Newspaper Archive of
Feather River Bulletin
Quincy, California
September 5, 2001     Feather River Bulletin
PAGE 12     (12 of 58 available)        PREVIOUS     NEXT      Full Size Image
PAGE 12     (12 of 58 available)        PREVIOUS     NEXT      Full Size Image
September 5, 2001

Newspaper Archive of Feather River Bulletin produced by SmallTownPapers, Inc.
Website © 2019. All content copyrighted. Copyright Information.     Terms Of Use.     Request Content Removal.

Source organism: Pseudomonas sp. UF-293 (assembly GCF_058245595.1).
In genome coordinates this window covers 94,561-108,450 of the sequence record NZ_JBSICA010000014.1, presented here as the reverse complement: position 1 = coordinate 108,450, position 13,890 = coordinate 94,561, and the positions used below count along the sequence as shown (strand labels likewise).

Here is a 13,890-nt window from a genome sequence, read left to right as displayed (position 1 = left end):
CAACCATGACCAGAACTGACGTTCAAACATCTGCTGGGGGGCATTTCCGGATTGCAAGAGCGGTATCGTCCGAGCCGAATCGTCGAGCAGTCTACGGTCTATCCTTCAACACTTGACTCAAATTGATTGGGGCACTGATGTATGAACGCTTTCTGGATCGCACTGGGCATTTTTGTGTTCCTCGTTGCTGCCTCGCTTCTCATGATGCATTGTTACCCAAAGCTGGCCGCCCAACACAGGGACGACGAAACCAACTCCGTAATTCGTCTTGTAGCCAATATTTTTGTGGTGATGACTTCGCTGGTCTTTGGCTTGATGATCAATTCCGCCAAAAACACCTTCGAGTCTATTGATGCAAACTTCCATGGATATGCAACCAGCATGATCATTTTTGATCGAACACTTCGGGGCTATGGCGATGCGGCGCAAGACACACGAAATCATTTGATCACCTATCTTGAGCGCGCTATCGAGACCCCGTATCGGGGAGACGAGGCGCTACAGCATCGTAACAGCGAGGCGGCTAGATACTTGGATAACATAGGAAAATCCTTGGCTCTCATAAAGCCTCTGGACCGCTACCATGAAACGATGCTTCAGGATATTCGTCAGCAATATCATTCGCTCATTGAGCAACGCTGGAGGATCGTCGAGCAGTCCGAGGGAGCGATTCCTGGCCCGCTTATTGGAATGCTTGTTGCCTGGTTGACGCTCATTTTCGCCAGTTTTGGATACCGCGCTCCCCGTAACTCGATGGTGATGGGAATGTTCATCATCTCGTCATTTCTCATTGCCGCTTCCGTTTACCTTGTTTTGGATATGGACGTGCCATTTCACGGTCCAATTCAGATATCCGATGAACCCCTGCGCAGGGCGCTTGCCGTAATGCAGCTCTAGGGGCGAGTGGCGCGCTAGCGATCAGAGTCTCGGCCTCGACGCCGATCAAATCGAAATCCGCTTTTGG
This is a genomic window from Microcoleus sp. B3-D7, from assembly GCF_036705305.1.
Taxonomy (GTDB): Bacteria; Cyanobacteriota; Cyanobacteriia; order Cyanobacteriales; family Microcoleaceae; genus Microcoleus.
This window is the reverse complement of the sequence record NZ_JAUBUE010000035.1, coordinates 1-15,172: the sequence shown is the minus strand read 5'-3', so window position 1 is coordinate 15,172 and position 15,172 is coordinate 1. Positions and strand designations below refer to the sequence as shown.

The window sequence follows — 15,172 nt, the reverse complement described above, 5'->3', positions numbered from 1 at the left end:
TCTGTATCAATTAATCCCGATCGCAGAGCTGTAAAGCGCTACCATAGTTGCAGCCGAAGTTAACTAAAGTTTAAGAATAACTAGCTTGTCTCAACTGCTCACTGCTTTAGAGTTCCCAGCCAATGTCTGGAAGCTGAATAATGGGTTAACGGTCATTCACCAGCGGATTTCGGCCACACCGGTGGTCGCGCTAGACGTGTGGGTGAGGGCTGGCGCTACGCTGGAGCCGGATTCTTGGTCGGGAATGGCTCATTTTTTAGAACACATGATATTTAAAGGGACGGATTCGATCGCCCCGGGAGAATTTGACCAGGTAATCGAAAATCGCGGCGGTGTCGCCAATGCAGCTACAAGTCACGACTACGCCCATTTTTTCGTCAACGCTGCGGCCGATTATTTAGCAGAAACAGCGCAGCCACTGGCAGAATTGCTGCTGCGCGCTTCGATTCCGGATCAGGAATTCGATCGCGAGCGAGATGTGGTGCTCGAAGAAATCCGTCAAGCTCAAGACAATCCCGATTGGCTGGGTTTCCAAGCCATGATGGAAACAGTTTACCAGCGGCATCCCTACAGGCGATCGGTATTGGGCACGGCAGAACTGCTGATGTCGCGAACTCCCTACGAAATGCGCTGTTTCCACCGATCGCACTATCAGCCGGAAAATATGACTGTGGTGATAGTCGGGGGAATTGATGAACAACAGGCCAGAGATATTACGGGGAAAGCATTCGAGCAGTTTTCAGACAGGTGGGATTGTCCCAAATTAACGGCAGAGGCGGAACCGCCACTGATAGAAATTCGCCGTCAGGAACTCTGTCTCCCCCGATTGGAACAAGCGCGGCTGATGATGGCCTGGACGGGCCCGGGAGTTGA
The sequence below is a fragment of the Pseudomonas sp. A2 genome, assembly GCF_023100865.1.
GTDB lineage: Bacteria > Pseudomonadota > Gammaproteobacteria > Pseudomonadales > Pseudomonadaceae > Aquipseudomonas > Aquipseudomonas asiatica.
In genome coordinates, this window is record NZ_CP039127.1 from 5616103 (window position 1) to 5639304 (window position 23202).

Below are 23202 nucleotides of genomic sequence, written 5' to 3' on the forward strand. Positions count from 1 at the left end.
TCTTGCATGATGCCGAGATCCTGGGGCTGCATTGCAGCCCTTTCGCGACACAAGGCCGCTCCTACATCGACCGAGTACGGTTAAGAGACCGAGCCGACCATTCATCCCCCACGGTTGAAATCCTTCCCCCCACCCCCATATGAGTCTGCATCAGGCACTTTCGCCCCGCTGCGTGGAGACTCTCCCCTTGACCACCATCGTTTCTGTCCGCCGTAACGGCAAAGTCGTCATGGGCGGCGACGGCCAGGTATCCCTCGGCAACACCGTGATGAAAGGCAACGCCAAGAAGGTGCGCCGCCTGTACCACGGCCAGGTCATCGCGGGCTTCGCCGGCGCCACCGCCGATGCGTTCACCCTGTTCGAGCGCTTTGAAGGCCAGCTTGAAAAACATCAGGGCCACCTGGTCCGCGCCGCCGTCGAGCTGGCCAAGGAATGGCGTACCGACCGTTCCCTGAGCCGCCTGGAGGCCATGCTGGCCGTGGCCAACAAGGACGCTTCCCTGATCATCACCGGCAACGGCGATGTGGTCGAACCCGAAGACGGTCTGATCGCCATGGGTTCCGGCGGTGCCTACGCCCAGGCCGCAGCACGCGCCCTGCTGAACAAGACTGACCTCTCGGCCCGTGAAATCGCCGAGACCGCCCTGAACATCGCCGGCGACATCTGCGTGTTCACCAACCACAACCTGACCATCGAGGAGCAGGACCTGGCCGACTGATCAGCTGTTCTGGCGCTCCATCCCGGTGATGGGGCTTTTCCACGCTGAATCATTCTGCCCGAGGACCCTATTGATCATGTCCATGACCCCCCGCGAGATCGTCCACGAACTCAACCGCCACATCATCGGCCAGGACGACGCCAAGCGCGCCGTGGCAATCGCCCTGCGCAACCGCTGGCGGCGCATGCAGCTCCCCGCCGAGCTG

Wednesday Sept 5, 2001 This page brought to you by these professionals SIERRA VALLEY PHYSICAL HERAPY Providing the finest physical therapy and related services since 1989. Orthopedic, Neurological & Cardiac Rehabilitation Pilates-Based Exercise Sports Medicine Portola Loyalton 832-1 701 993-1225 ext. 1 7 iI II I I I • Ambulance Seevices • Dental Services Mammography || • Bone Mineral Denlity • Dietetics Outpatient & Inpatient Surgery II * C°ml~ele Labocatory • Diagnostic Radiology Obstetrical Care |~ • Comprehensive Acute & • Echocardiogram Respiralory Therapy =~ O~tpatlent Services | • Endoscopy Lab Ultrasound 1 PLUMAS PHYSICAL THERAPY Orthopedic & Sports • Industrial & Auto Related Injuries • Aquatic Rehabilitation • Therapeutic Pool • Certified Athletic Trainer on Staff • Most Insurance Accepted Joaquin "Butch'AVargas, P.T., MTC, M.S. 78 Central Ave., Quincy (530) 283-2202 • FAX: (530) 283-2204 CHRISTOPHER W. tNDERSON, D.C. CHIROPRACTOR Diversified SOT & Activator Adjusting Physio-Therapy Modalities Personalized Exercise & Stretching Regimes Massage Therapist on staff Effective Gentle Treatment for: • Back/Neck Pain • Carpal Tunnel • Spine/Disc injuries • Arthritis • Sports Injuries • TendonRis • Golf/Tennis Elbow • Sciatica • Headaches/TMJ • Whiplash 15 Commercial Street Portola, CA 96122 (530) 832-4442 I We otler prompt payment discounts, We bill ~wat’ insurance, Workers Compensation, Personal Injury and Medicare. Nationally Certified in Therapeutic Massage arm Bodywork Members of the American Massage Therapy Association Proper Backpack use just in time for Back to School Backpacks have made it easy for many Americans to throw in everything but the kitchen sink without realizing they could be throwing out their backs. Millions of students are racing to the school bus or scurrying to their class- es with overstuffed backpacks slung over one shoulder. At the same time, more adults have opted for lugging a backpack, rather than a briefcase, to and from the office. While carrying a backpack might seem harmless enough, it can cause some painful back and neck problems for people who don't pack or carry their backpacks properly, according to the American Chiropractic Association (ACA). "Back pain is pervasive in our society." said ACA President James A. Mertz. "Eighty percent of all Americans ','.'ill suffer from it at some point in their lives, and 50 percent of us will suffer from low back-pain this year alone. Much of this suffering is brought on by bad habits initiated during our younger years--such as carrying overweight backpacks to school." A recent survey by Lands' End Direct Merchants found that more than 96 percent of children ages 8 to 12 will carry a backpack to school this ,,ear. Of those, nearly one-third '.~,ill carry their backpack improperly. Similarls. a recent study conducted in Italy found that the a'.erage child carries a back- pack that would be the equivalent ,af a 3'4-p~und backpack for a 176-pound man, or a 2q-pound backpack fi~r a 132-pound v.oman. That's greater than 20% of their respcetr, c body ',,,eights. What Can You Do? The ACA offers the foih~wing tip,, to parcnt~, to he}p prevent the needless pain that backpack misu.,,e could cause the students in your household. (And, now that backpacks ha;'c begun replacing brietca',cs in the work place, you to. might want to follow thi'-, advice): Make sure your child's backpack wclgh~, n,~ more than 5 to 10 p,.:rccnt of his or her bc,.Jy weight. If the backpack in hca',icr, it w ill cause ',our child to begin bending forward in an attempt to supp~’t the weight on his or her back, rather than on the shoulders, by the straps. The position of the backpack is important. ]'he backpack should not hang me, re than four inches behro, the waistline. A backpack that hangs t~ h~" increases the weight on the shoulders, causing ,,~ur child to lean fl~r',,,ard ~hen walking. A backpack with individualized compartments helps in p~ititming the contents most effectively. When packing die backp~ck, maku ~,ure that pointy or bulky objects are packed a'~.a', trom tile art:a that ~ill re>t on your child's back. An unc~cn surface rubbing against the back v, ill cause discomfort. Keep in mind that bigger is not neccssaril) better. Parents should buy the " best-designed backpack pos~,ible for their child. [he more room there is in a backpack, the more your child will carD--and the heavier the backpack will be. It is important that your child ,,,.car b~th sh~,uldcr ,.,traps. Lugging the back- pack around by one shoulder strap can cause the disproportionate shift of weight to one side, leading to neck and muscle spasms, a~ well as lower back pain. • Padded straps are very important. Non-padded Mraps arc uncomfortable. and can dig into your child's shoulders. • The shoulder straps should also bc adjustable so the backpack can be fitted to your child's body. Shoulder straps that are too loose can cause the back- pack to dangle unconffortably aim cause spinal problems and pain. Many backpacks come equipped with hip belts, ttip belts are designed to carry the majority of the [,.~ad thus taking the ',aeight off of the neck, shoulders and back. Be sure the belt is fitted ahmg the area around the hips and above the pelvic bone, where the top of your pants usually ride. • If utilizing a hip belt properly, the maximum weight of the pack should not exceed 2()% of the child's body weight. • If the backpack is still too heavy, talk to your child's teacher. It might be possible for your child to leave the heaviest btΧ~ks at scht~l, and bring home only lighter hand-out materials or v, orkbooks. If your child cominues to complain about back pain, c~msider an alterna- tive to traditional backpacks--packs on wheels. More parents and children are realizing the benefits of this safer way to transport books and other necessities to and from scht~al. • Talk to your child about the proper use of backpacks and help him or her understand why this and other ergonomic issues are important. A child who is educated early in life on the importance of ergonomics can apply this knowledge later in life--at home or in the office-- and will be happier and healthier as a result. For the Hiker Backpacks are not only a necessity in school, but also important for such outdoor enthusiasts as campers and hikers. When being fitted for a hiking backpack, find a backpack that accommodates your dorsal length--the area from the upper back to the bottom of your ribs-not your total height. • While hiking, the shoulder straps should be placed in the center of each clavicle, or collarbone. The shoulder straps are for increased stability, not for carrying an increased load. For proper wear and comfort, you should be able to fit two fingers comfortably under the straps. Most backpacks designed for hiking are equipped with hip belts. Since most hikers fill their backpacks completely, hip l:elts are designed to carry the majority of the load for longer periods of tim,'. Be sure the belt is fit- ted along the area around the hips and above the pelvic bone, where the top of your pants usually ride. When packing your hiking backpack, place the heaviest items in the bot- tom, the lighter items higher and in the pockets. Too much weight at the top of the backpack will result in an off-centered, disproportionate shift of weight, which can result in back pain. If you or your child experiences any pain or discomfort resulting from backpack misuse, call your Doctor of Chiropractic", says Dr. Mertz. Doctors of Chiropractic are licensed and trained to diagnose and treat patients of all ages and will use a gentler type of treatment for children. In addition, Doctors of Chiropractic can also prescribe exercises designed to help children develop strong muscles, along with instruction in goo’ posture and sleeping habits. Numerous studies throughout the world have shown that chiropractic treatment, is effective and safe for a variety of conditions. For more information about the proper use of backpacks, chiropractic care or to find a Doctor of Chiropractic near you, call the ACA at 800/986-4636, or visit their Web site at or call Dr. Chris W. Anderson, D.C. in Portola at 530/832-4442. Skilled Therapeutic Massage and Integrative Bodywork Muscular Pain Refief and Stress Reduction Offered at our Portola Office or In The Comfort and Privacy of Your Own Home Certain Insurance Plans Accepted for Office Visits Mulue l~e it Regular Part of Your Active & Healthy Lifestyk Some Evening and Weekend Appointments Available -- Gift Certificates Sold for All Occasions ~ Serving Eastern Plurnas County and Sierra Valley Feather River Caring for HEALTH of Plumas Immunizations • TB Testing • WlC EvaluationS Blood Pressure Checks • AIDS/HIV Testing & Senior Meals & Transportation • Environmental Tobacco Use Reduction • Pregnancy & Child Health Plumas County Public Health 283-6337 or 800-801-6330 270 County Hospital Rd. • Quincy Outreach Clinics in Greenville, Chest Hospital • 24 Hour Emergency and Ambulance Comprehensive Acute and Outpatient Skilled Nursing Facility • Home Health Care • Famil Dental Services • Internal Medicine • Cardiology • General CT Scanner • Women's Health • Prenatal Care • Podiat~ Ultrasound • Mammography • Telemedicine Volunteer Hospice • Plastic Surgery • Bone Density Gastroenterology • Medical Supplies • Home Oxygen HOSPITAL 832-4277 500 First Avenue • Portota Graeagle Medical Portola Medical & ~ Home Heall~ Clinic Dental Clinic I 836-1122 832-4211 7597 Hwy 89, Graeagle 480 First Ave., Portola 181 E. Sierra Ave, 68 Central Ave., ..... ,, Family Oral Im Periodontal Michael W. Herndon, Amsterdam Fellow 800 Declaration Drive, Suite 102 • Chico 530 - 893-8327 431 W Main Street, PO Box 3488 • Quincy 530 - 283-1119 FAX: 530- 283-2319 Gregory Sawyer, Family Dentistry OrthodontiO (530) Fax (530) A 2034 East Main Quincy, CA 95971 Professional Cot WIC is a nutrition that helps pregnant new mothers and children eat well stay healthy. WOMEN • IN PANTS . CHILDR£N PLUMAS RURAL SERVIQES WIC provides information, support and for nutritious Find out if you qualify. Call